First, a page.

7 women bring 2 hours of pleasure to Marin audience

Subtract a lot of the glitz that normally accompanies musical numbers from the Great White Way and substitute unadorned talent.

That’s what “The Ladies of Broadway” did as seven top-notch female singer/dancers boomed and purred melodies from winners such as “Beautiful,” “A Chorus Line,” “Kinky Boots,” “Sunday in the Park with George” and “42nd Street.”

With ease, grace and humor.

The show spotlighted twin celebrations — women in general (and theatrical pioneers Gwen Verdon, Chita Rivera, Liza Minelli, Bernadette Peters and Audra McDonald in particular) and the performers’ personal back stories.

The revue, a production of the Sonoma-based Transcendence Theatre Company best known for “Broadway Under the Stars,” just ran at the Marin Veterans’ Memorial Auditorium in San Rafael but will repeat at the Luther Burbank Center of the Arts in Santa Rosa next weekend.

Unless you’re under 25 and can’t handle anything but hip-hop, it’ll be worth the short trip.

I relished nearly all 27 numbers — even an old-hat tap piece. My wife, whose plumbing better matches that of the performers, enjoyed them even more.

So, seemingly, did most of the white-haired audience that disproportionately represented Marin’s Silver Tsunami.

Publicist Kim Taylor told me the company is hoping not only “to attract Marin people to Sonoma to see the show but to help the county’s economy,” which was ravaged by the recent runaway fires.

I certainly can think of much less pleasant ways to spend a couple of hours.

Although I was familiar with only a quarter of the songs (several of which could have remained in their forgotten musical trunks despite being good showcases for individual performers), rousing renditions of “On Broadway,” “Everything’s Coming Up Roses” and “Someone to Watch Over Me” made up for any perceived shortfall.

In “The Ladies of Broadway,” Kristin Piro (left) and Lindsay Nicole Chambers mimic the “Nowadays/Hot Honey Rag” dance number from “Chicago.” Photo by Monica May.

Bigger yet showstoppers were “Nowadays/Hot Honey Rag,” a Bob Fosse-like dance number from “Chicago” featuring Kristin Piro and Lindsay Nicole Chambers; a comical full-cast exposition on what auditions are really like; “I’m a Woman,” with the cast collectively cheerleading; Laurie Wells voicing a poignant “Mamma Mia” medley; a funny “Broadway Vamp Medley” by Chambers; and Leslie McDonel belting out “Natural Woman” while the crowd clapped rhythmically.

Not incidentally, McDonel, one of the gifted seven who’ve appeared on Broadway or with touring companies of such hits as “Wicked,” Mamma Mia,” “Legally Blonde,” “Hairspray” and “American Idiot,” doubled as the assistant to director Eric Jackson.

Also doing double duty was Susan Draus, music director and conductor of the almost-all-male, 11-piece onstage band. She accompanied Wells on piano (and stayed there for more).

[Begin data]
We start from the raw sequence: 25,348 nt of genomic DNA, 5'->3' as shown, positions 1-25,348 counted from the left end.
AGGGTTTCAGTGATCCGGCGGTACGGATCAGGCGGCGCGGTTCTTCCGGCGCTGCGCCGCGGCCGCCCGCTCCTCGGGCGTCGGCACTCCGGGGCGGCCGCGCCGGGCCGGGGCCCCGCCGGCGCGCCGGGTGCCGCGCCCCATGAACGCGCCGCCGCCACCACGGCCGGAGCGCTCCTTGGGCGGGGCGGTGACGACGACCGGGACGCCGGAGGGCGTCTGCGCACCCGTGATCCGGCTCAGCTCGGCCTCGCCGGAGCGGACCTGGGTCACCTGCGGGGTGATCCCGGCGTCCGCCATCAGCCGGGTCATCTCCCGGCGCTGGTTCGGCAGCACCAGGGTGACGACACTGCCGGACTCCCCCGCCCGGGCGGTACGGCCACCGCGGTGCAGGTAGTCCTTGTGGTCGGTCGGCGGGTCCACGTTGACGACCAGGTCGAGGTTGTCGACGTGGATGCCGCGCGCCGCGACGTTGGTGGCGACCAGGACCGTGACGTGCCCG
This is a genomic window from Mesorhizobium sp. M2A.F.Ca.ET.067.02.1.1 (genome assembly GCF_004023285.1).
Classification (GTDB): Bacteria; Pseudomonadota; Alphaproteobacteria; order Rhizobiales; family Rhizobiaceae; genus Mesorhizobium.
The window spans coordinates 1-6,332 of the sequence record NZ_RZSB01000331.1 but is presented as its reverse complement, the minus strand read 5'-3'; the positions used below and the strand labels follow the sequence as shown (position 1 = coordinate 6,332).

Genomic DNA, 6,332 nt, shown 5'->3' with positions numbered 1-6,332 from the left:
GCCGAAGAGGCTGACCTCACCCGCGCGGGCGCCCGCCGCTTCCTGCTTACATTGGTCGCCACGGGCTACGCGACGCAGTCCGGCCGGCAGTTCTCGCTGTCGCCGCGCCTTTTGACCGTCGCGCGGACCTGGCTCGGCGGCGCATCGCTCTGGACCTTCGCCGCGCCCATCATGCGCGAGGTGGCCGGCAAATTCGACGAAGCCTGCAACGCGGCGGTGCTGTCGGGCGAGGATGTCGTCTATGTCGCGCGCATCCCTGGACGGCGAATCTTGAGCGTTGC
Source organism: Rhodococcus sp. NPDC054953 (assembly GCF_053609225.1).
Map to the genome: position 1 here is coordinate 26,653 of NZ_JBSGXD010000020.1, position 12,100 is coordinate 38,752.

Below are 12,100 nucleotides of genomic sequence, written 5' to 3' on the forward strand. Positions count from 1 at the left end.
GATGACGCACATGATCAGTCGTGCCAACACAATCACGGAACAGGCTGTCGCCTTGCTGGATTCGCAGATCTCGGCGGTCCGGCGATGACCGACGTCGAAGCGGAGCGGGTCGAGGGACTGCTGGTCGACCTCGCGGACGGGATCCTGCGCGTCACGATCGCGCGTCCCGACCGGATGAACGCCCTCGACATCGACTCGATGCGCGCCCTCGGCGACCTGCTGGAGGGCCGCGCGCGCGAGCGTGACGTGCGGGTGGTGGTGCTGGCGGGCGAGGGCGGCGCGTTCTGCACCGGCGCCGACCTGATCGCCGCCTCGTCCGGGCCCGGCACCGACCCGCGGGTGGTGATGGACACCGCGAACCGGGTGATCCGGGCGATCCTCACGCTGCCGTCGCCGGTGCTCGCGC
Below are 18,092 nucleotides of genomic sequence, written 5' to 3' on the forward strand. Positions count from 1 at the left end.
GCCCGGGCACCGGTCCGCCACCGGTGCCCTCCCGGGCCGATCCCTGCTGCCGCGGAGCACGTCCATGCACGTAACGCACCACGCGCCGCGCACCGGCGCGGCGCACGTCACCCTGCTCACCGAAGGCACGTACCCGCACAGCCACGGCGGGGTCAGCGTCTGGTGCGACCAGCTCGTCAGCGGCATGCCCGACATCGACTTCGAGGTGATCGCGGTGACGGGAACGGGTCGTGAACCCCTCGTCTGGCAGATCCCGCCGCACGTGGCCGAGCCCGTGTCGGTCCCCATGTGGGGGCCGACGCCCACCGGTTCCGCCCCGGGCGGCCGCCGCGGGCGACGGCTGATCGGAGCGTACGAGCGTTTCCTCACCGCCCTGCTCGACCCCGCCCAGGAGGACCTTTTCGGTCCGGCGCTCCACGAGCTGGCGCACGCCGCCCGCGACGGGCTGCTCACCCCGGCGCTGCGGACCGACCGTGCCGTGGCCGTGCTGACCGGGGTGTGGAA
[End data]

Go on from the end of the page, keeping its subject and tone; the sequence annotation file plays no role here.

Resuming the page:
The company, which was started in 2011, has drawn more than 121,000 patrons and raised more than $350,000 for Jack London State Historic Park, which it calls home.

The matinee performance I attended did start off a bit oddly — with an uninvited, un-amplified guy ranting about something no one could discern because of the loud party-like, pre-show chatter in the audience. He was escorted off the stage by multiple security agents, replaced by the revue that was decidedly more entertaining.

“The Ladies of Broadway” will play at the Luther Burbank Center for the Arts, 50 Mark West Springs Road, Santa Rosa, at 2 and 7:30 p.m. Saturday, March 24 and 2 p.m. Sunday, March 25. General tickets, $29 to $89; VIP tickets, $129 to $139. Information: 415-473-6800 or www.ladiesofbroadway.com.

Contact Woody Weingarten at www.vitalitypress.com or voodee@sbcglobal.net.

About the Author

Woody WeingartenWoody Weingarten, who can be reached at www.vitalitypress.com/ or voodee@sbcglobal.net, can’t remember when he couldn’t talk — or play with words. His first poem was published in high school but when his hormones announced the arrival of adulthood, he figured he’d rather eat than rhyme. So he switched to journalism. And whadda ya know, the bearded, bespectacled fella has used big, small and hyphenated words professionally since jumpstarting his career in New Yawk City more than 60 years ago. Today the author of the book “Rollercoaster: How a man can survive his partner’s breast cancer” is also a reviewer-critic, blogger and publisher — despite allegedly being retired. During his better-paid years as a wage slave he was an executive editor and writer for daily and weekly publications in California, Florida, New Jersey, Pennsylvania and New York. He won writing awards for public service and investigation, features, columns, editorials and news. Woody also has published weekly and monthly newspapers, and written a national column for “Audio” magazine. A graduate of Colgate University, he owned a public relations/ad agency and managed an advertising publication. The father of two and grandfather of three, he and his wife, Nancy Fox, have lived in San Anselmo in Marin County for three decades. He figures they'll stay.View all posts by Woody Weingarten →